Imagine there were two roads that could be fixed to improve drivers’ travel times. Imagine also they’re the same length, but have different average speeds.
Fixing the first road will see drivers’ speeds increase from 40 kph to 50 kph.
Fixing the second road, meanwhile, will see drivers’ speeds go from 80 kph to 130 kph.
Given that the construction costs would be the same to fix each road, which road would you choose to improve? Which would result in more time saved (and, hence, more social benefit)?
If you’re a regular, math-challenged sort like me, you probably picked the second option. But apart from some minor rounding differences, the amount of time saved for each is actually the same.
This example comes from a fascinating new paper, “Driving Speed Changes and Subjective Estimate of Time Savings, Accident Risks and Braking,” by Ola Svenson, head of the Risk Analysis, Social and Decision Research Unit at Stockholm University.
I’m admittedly someone who has trouble computing things like how much time an increase in speed will save — once you get me off the nice 60 mph mark (a mile a minute), things get a little fuzzy. But now I’ve found I’m apparently not alone. When Svenson asked this to a group of respondents, a majority thought the 80 to 120 kph option was better. The reason, he speculates, has to do with a sort of “proportion heuristic,” an effect that’s been found in many other contexts (the work of Daniel Bartells is instructive here); in what he calls a “ratio rule,” we’re biased by the ratios in speed changes, rather than employing the actual, more complex formula.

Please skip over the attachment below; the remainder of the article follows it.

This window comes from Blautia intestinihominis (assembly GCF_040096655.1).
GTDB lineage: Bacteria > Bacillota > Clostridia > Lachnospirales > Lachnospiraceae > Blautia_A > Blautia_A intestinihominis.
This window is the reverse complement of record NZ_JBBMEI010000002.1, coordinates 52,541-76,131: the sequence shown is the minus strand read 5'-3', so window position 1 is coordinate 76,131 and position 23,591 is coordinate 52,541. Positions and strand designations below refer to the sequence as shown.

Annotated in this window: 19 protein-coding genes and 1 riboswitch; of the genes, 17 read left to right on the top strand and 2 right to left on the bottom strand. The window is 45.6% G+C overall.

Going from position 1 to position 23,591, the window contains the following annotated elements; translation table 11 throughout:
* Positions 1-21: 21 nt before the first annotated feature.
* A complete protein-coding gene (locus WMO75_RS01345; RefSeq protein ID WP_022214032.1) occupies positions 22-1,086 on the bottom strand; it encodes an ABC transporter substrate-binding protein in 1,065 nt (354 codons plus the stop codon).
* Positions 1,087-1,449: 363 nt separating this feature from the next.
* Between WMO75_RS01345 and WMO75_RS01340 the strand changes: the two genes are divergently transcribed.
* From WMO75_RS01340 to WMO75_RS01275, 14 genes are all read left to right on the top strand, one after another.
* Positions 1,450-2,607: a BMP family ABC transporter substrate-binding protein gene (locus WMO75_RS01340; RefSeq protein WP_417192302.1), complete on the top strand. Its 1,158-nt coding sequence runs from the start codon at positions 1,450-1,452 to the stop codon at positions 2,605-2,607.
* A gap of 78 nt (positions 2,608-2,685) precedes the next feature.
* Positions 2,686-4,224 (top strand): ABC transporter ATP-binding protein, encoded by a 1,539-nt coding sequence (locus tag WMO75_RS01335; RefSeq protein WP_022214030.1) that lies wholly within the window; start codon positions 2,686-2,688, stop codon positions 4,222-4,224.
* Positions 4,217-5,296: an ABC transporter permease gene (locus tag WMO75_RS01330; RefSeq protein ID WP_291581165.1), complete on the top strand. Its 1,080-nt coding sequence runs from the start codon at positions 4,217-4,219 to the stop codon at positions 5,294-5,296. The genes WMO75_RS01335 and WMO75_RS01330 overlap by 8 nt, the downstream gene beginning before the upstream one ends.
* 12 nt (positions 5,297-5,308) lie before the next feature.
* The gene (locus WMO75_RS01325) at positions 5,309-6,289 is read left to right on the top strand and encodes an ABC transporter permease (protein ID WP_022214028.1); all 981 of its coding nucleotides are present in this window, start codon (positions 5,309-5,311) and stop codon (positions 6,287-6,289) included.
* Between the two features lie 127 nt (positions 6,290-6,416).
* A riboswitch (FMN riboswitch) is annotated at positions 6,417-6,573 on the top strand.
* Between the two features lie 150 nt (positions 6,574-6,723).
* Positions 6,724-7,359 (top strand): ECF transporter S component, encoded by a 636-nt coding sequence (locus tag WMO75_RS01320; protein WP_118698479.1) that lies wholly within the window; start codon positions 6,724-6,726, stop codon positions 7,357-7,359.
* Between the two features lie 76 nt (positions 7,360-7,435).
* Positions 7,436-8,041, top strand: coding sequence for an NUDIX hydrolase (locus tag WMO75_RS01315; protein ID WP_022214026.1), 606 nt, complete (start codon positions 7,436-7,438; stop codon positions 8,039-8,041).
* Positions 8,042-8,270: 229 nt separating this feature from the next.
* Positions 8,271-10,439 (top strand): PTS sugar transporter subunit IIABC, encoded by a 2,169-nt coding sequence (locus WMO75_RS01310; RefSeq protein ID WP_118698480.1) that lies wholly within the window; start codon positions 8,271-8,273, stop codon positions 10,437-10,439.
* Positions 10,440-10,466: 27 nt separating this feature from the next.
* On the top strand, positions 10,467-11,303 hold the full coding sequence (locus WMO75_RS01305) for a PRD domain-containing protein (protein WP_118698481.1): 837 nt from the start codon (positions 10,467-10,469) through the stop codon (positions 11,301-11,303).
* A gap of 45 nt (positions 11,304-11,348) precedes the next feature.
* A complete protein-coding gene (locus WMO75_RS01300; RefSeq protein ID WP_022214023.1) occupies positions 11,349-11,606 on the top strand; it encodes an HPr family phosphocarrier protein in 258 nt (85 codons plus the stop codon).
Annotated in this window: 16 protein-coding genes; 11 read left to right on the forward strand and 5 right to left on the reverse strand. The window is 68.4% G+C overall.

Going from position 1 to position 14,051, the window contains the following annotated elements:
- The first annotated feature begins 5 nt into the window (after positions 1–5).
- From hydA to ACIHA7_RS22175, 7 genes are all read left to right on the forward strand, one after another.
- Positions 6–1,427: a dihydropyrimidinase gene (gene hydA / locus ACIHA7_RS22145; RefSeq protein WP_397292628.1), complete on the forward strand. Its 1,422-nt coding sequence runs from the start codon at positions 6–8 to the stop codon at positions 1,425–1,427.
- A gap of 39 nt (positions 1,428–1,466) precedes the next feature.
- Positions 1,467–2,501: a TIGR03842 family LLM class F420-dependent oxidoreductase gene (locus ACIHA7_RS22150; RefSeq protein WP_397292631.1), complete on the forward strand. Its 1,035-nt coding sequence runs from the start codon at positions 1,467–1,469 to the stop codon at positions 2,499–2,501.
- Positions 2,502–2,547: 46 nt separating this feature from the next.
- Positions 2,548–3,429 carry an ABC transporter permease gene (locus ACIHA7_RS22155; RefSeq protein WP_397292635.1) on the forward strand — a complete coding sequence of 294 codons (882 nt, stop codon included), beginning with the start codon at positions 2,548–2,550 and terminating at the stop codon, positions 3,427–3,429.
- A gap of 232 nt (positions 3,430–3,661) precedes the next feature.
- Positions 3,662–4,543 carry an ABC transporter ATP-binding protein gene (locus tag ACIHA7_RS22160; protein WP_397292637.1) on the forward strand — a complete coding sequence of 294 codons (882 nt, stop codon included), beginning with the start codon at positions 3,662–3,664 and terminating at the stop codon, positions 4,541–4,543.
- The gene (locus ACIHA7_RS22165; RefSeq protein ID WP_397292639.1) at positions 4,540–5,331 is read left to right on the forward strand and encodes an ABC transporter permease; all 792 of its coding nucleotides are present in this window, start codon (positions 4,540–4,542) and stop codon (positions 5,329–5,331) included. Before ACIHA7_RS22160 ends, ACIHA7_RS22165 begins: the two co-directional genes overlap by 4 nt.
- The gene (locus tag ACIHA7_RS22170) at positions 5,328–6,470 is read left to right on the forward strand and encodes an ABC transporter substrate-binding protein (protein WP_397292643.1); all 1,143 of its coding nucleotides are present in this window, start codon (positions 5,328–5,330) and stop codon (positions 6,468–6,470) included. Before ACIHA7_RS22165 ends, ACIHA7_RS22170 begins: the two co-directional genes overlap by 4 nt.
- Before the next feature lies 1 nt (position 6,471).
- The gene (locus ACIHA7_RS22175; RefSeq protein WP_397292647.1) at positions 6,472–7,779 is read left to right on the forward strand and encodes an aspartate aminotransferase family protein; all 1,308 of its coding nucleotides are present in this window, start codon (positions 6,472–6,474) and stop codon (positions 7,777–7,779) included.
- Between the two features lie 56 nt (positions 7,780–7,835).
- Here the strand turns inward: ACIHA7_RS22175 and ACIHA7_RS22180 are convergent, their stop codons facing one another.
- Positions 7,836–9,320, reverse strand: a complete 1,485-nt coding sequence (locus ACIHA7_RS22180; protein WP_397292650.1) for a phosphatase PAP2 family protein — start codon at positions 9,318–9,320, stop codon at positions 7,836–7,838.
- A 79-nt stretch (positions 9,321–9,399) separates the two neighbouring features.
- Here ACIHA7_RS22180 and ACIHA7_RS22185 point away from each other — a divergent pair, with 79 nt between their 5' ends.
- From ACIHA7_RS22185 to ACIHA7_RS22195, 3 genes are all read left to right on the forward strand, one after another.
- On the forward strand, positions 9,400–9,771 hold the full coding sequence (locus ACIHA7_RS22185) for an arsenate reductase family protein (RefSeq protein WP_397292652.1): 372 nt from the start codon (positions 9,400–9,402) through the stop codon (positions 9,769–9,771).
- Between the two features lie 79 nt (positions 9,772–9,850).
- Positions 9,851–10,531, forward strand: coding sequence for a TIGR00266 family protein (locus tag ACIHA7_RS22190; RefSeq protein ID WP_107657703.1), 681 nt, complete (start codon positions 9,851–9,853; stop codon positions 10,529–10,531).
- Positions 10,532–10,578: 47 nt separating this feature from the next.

What this means on the road is that we may underestimate time savings of increases in lower speeds and, perhaps more importantly, overestimate the time savings we gain when we begin to accelerate from an already high speed. He also looked at estimations of crash risk and braking distance as it applies to speed — both of which are non-linear — and found similar mis-estimations. He notes: “Intuitive arguments for higher speeds may be biased.”
Astute readers will note the curious echo here of another study, the so-called MPG illusion, by Duke University researchers Richard P. Larrick and Jack B. Soll, which found that increases in MPG from 16 to 20 can save as much fuel, relatively, as going from 33 to 50 mpg.
Previous research has found that we tend to overestimate trip lengths, and we think the waits at things like traffic lights were longer than they really were. The lesson in Svenson’s new paper, I suppose, is that that a car’s instrument panel is more complicated than it appears.
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